Commonwealth Bank of Australia (CBA) CTO Matt Pancino said having had the opportunity to reflect on the slew of regulatory issues that the bank has faced in the last two years -- from the results of the Royal Banking Commission to the findings of Australian Prudential Regulation Authority's (APRA) inquiry into the bank -- it has begun to look at how it can use data "the right way" to restore customer trust.
"Personally, and the way the bank views it -- and the way to think about our bank strategy -- is we will have to treat customers' data with the same care and diligence as we manage their money. That's what the future of trust actually looks like for us," he said.
As first steps, Pancino said the bank has re-written its data policies based on global enterprise data management standards, which he describes are like an "IT blueprint of how you should architect your systems for good data practice".
He said while the tech team is now charged with implementing these standards by documenting critical data elements, there is still a long way to go.
"If you work in a complex environment it won't be a surprise that some of the critical data elements we have require multiple source systems, so you have manual controls to be able to make sure you can verify that critical data element," Pancino said.
"Manual control is a euphemism for a spreadsheet.
"Clearly, these are ineffective, unacceptable, and it's the job of technology and architecture to drive these manual controls out. We have to drive it from an architecture perspective."
See also: Why Westpac is making 'frenemies' with fintechs (TechRepublic)
Pancino admitted that part of the root cause of CBA's past failings when it came to data was because the company did not having a proper understanding of data, despite spending "hundreds and millions of dollars" purchasing and building the infrastructure to host it and hiring data scientists to analyse it.
"We bought the storage, we bought the software, we enabled these capabilities to come about. But my question is did we take enough time to understand the data we were pumping into the [data] lakes and [data] warehouses [coming] from our core systems, our legacy platforms, our heterogeneous capabilities?
"Did we understand where the data was taken from? Did we understand who was collecting it? Was it accurate? Were only the people suppose to be looking at it as part of their jobs actually looking at it? Were we securing it? Were we encrypting it? When it was used, were we deleting it? Did we have the right control environments as we set down this path? You'd have to argue that we didn't.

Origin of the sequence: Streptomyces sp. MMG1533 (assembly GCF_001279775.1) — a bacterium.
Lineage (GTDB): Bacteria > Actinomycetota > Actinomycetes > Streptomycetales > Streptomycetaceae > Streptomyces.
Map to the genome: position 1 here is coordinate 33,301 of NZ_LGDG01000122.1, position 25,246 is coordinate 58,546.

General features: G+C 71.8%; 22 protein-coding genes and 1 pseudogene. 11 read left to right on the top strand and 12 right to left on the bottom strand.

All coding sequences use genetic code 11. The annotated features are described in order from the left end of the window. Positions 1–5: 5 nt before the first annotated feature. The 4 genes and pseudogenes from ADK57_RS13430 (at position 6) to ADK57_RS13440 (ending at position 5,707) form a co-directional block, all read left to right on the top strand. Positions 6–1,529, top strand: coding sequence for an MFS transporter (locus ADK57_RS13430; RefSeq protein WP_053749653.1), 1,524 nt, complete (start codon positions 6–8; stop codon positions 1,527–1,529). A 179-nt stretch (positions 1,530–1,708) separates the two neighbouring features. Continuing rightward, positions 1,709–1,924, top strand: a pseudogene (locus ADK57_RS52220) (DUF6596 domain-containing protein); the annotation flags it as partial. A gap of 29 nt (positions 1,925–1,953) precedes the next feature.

"Because when the crisis hit, you're in this strange situation where data in the enterprise, in the IT systems, is still hard to wrangle, and yet we've spent millions of dollars on the right hand side."
Speaking at the Future of Financial Services event in Sydney on Thursday, Pancino also took the opportunity to highlight some of the ways the bank has started to use "data for good".
He said one example is how the bank analyses the 7.5 million logins that occur each day from the bank's mobile app to help customers make better financial decisions.
Pancino also pointed to the bank's customer engagement engine as another.
"It drives 'next best conversations' that help nudge customers and alerts them of particular events about when bills are due, how to avoid fees," he said.
"We built that so it interacts across every single one of our channels, call centre, branch network, ATMs, mobile app, and desktop. It analyses over 150 billion data points, where there are 200 million machine learning models in play and delivers 1.5 billion next best conversations per annum."
In addition, Pancino said its benefit finder feature in its mobile app is another way the bank is using data "correctly".
"With benefits finder, customers can proactively in our app ask what benefits you're entitled to, and depending on who you are, the data we know about you, we can match rebate to your purse," he said.
"Through the app, you can claim that benefit on the spot. That's adding real value to customers. We have 200 rebate types in product and in the first 12 months we want to give $150m of benefits to our collective customer base and that's about using data correct base by using data correctly."
Similar steps have also been taken by Westpac when it announced in October last year that it introduced a risk management system known as Juno to track compliance issues right across the bank, including logging all of its incident-related data.
Westpac CEO Brian Hartzer said at the time that issues of any sort across the bank goes into that system and gets reviewed regularly -- a much different picture to what it was historically.
"Historically, the management of compliance incidents and the like was dispersed into different business units. While people would report them up and they would get aggregated and shown at various risk committees, it is true that they sat in different systems," he said.
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